As of this writing, Johns Hopkins University reports that more than 250,652 Americans have died from the coronavirus. The calculation on Worldometers, which usually runs a little ahead of JHU, is 256,447 deaths.
In the last week, we’ve had 1.1 million new cases and 8,244 new deaths, according to the CDC. Measuring the hospitalization rate nationwide is difficult because not all states collect similar data, but if you look at local coverage, you can see where hospitals and health-care workers feel squeezed: Abilene, Texas; Akron, Ohio; Wausau, Wis; One-third of hospitals in Colorado.
Cases are increasing dramatically in pretty much every state and territory, so you can toss out any narrative of wise blue-state governors and foolish red-state governors. (Please keep track of who confidently assured you, at some point in the past nine months, that we were “on the verge of herd immunity” and made decisions accordingly.)
The more than 250,000 Americans who aren’t with us anymore are a lasting change in our lives. Yes, many were elderly, but some of those deaths could have been prevented. You’ve probably heard quite a bit about New York governor Andrew Cuomo and his decisions involving nursing homes and assisted-living facilities. What you probably haven’t heard is that the virus is still getting into those facilities and still killing the elderly within. It’s happening in Colorado and Missouri and Vermont and New Jersey and Maine, so the problem is not just a matter of a particular governor being an idiot. According to the CDC, more than 65,000 of America’s deaths occurred to residents of those kinds of facilities — and that’s just counting up to November 1.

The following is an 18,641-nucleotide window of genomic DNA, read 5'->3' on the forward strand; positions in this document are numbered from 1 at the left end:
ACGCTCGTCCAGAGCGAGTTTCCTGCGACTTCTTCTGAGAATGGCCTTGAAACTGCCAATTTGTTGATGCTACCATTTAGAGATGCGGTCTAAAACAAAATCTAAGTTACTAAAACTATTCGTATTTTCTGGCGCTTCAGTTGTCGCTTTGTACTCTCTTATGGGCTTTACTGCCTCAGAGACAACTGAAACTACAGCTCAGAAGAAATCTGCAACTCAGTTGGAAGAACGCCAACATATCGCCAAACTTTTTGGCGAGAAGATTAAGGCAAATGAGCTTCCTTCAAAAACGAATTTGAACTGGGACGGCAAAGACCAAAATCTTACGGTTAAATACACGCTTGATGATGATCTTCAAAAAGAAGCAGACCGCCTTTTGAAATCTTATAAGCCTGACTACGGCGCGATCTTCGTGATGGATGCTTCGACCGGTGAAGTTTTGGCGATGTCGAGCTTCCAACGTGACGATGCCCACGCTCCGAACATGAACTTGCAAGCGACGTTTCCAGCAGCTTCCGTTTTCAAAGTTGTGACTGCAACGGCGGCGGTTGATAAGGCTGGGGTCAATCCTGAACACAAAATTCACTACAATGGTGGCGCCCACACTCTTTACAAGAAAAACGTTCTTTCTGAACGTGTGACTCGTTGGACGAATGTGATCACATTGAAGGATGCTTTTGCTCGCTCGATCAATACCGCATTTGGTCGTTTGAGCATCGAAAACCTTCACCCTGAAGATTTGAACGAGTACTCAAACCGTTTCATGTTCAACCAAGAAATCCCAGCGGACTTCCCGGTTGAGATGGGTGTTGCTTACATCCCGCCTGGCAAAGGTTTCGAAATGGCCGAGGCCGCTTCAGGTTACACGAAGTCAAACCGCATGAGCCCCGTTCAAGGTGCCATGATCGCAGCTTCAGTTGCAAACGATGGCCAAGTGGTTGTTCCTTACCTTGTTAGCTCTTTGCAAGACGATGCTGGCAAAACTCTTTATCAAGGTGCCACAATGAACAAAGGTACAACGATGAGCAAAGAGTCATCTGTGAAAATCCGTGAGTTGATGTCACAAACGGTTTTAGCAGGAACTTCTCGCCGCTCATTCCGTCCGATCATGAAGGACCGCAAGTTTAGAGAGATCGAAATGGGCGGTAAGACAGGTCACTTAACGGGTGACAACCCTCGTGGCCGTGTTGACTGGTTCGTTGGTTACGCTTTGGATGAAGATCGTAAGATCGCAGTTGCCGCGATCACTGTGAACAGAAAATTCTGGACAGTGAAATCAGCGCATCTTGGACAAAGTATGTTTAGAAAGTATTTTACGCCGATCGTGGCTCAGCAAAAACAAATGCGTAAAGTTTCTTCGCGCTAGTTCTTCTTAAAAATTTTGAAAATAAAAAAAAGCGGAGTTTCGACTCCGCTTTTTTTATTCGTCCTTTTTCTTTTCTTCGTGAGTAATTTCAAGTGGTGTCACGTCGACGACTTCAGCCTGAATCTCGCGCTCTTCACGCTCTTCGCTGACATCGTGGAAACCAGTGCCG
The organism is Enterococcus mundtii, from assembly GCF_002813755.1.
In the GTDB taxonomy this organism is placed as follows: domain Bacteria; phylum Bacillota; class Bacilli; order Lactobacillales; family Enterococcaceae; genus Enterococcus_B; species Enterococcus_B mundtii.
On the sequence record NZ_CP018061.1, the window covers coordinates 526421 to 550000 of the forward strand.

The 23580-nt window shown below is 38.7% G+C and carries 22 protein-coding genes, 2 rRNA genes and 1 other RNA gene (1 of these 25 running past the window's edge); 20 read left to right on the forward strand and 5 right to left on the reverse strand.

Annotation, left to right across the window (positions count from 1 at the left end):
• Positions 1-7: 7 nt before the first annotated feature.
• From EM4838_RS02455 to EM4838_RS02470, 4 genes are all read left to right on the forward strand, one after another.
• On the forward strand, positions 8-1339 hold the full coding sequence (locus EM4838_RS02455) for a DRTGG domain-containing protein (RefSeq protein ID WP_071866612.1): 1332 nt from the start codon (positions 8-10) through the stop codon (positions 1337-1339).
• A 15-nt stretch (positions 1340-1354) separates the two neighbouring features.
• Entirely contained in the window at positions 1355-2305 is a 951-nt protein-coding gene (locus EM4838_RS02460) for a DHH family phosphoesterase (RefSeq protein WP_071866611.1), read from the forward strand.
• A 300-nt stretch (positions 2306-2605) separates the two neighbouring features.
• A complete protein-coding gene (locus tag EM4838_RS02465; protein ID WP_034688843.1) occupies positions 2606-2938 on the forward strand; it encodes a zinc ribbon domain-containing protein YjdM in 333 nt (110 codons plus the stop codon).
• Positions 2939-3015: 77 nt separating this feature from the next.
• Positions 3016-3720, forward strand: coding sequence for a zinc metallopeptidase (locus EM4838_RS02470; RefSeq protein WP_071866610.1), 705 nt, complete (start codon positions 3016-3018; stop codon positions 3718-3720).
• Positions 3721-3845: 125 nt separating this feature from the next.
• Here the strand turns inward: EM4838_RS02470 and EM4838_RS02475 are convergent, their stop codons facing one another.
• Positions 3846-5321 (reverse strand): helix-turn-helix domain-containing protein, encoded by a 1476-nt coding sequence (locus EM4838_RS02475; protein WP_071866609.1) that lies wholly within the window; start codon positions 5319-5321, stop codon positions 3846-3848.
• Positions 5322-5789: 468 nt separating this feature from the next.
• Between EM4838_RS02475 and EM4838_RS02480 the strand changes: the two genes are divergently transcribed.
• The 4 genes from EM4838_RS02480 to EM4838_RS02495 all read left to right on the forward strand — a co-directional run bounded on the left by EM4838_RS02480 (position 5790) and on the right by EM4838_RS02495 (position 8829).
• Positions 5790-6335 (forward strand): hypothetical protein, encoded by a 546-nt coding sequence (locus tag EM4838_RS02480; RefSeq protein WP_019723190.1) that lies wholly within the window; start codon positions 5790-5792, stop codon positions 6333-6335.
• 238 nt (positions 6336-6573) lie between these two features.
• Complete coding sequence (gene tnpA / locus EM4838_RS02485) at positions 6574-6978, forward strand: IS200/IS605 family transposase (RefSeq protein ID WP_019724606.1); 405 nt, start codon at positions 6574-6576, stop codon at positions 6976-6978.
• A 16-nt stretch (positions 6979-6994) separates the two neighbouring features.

I’m not going to tell anyone what to do with their Thanksgiving plans. For many people it’s been a miserable and lonely year, and they’re not going to want to hear that they shouldn’t see their friends and family on the biggest travel week of the year. Lord knows, no one is going to listen to the likes of Gavin Newsom on decisions like this. But considering the skyrocketing rate of new cases, if you have the chance to get tested for the virus, you might want to take that opportunity before you see your elderly aunts and uncles or grandparents. It’s not a perfect system; you could still catch the virus between the time you’re tested and when you see them. But at least you’ll know if you were negative at the time you were tested. And if your test comes back positive, you have good reason to see your relatives through a video screen this year. By Christmas, you won’t be contagious anymore.
Yes, the treatment options are getting better. Yes, 40 percent of people will be asymptomatic. But the last thing you want is Aunt Edna or Uncle Fester in the ICU right before the holidays.
We’re almost through this, people. Besides the Pfizer and Moderna vaccines, the Oxford-AstraZeneca vaccine “is safe and triggers a similar immune response among all adults,” based upon the testing so far. (This vaccine has one more round of testing to go.) Johnson & Johnson thinks their vaccine will be ready to join the party in January or February. We could have four working vaccines getting into people’s bloodstreams by Valentine’s Day. And maybe the virus that blew up all of our lives in March 2020 will be fading away by March 2021.
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